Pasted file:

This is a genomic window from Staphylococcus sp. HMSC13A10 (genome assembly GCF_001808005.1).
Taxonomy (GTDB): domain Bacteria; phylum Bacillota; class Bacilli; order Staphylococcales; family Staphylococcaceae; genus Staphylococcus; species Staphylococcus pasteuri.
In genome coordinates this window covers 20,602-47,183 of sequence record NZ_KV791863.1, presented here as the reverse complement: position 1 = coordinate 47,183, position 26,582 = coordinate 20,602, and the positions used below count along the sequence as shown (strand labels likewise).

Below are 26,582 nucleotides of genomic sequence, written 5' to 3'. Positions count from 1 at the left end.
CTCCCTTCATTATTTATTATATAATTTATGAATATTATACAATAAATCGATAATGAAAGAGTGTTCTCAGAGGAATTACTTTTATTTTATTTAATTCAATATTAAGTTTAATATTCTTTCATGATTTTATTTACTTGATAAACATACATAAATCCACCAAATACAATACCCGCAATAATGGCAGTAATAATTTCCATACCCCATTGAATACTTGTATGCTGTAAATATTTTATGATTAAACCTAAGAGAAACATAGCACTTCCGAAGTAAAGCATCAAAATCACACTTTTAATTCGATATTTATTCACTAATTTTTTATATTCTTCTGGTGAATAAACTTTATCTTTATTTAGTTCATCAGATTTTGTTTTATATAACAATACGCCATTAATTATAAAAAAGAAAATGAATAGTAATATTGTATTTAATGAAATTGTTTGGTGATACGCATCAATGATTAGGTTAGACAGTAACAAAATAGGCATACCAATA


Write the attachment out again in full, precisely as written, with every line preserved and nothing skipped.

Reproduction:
This is a genomic window from Staphylococcus sp. HMSC13A10 (genome assembly GCF_001808005.1).
Taxonomy (GTDB): domain Bacteria; phylum Bacillota; class Bacilli; order Staphylococcales; family Staphylococcaceae; genus Staphylococcus; species Staphylococcus pasteuri.
In genome coordinates this window covers 20,602-47,183 of sequence record NZ_KV791863.1, presented here as the reverse complement: position 1 = coordinate 47,183, position 26,582 = coordinate 20,602, and the positions used below count along the sequence as shown (strand labels likewise).

Below are 26,582 nucleotides of genomic sequence, written 5' to 3'. Positions count from 1 at the left end.
CTCCCTTCATTATTTATTATATAATTTATGAATATTATACAATAAATCGATAATGAAAGAGTGTTCTCAGAGGAATTACTTTTATTTTATTTAATTCAATATTAAGTTTAATATTCTTTCATGATTTTATTTACTTGATAAACATACATAAATCCACCAAATACAATACCCGCAATAATGGCAGTAATAATTTCCATACCCCATTGAATACTTGTATGCTGTAAATATTTTATGATTAAACCTAAGAGAAACATAGCACTTCCGAAGTAAAGCATCAAAATCACACTTTTAATTCGATATTTATTCACTAATTTTTTATATTCTTCTGGTGAATAAACTTTATCTTTATTTAGTTCATCAGATTTTGTTTTATATAACAATACGCCATTAATTATAAAAAAGAAAATGAATAGTAATATTGTATTTAATGAAATTGTTTGGTGATACGCATCAATGATTAGGTTAGACAGTAACAAAATAGGCATACCAATA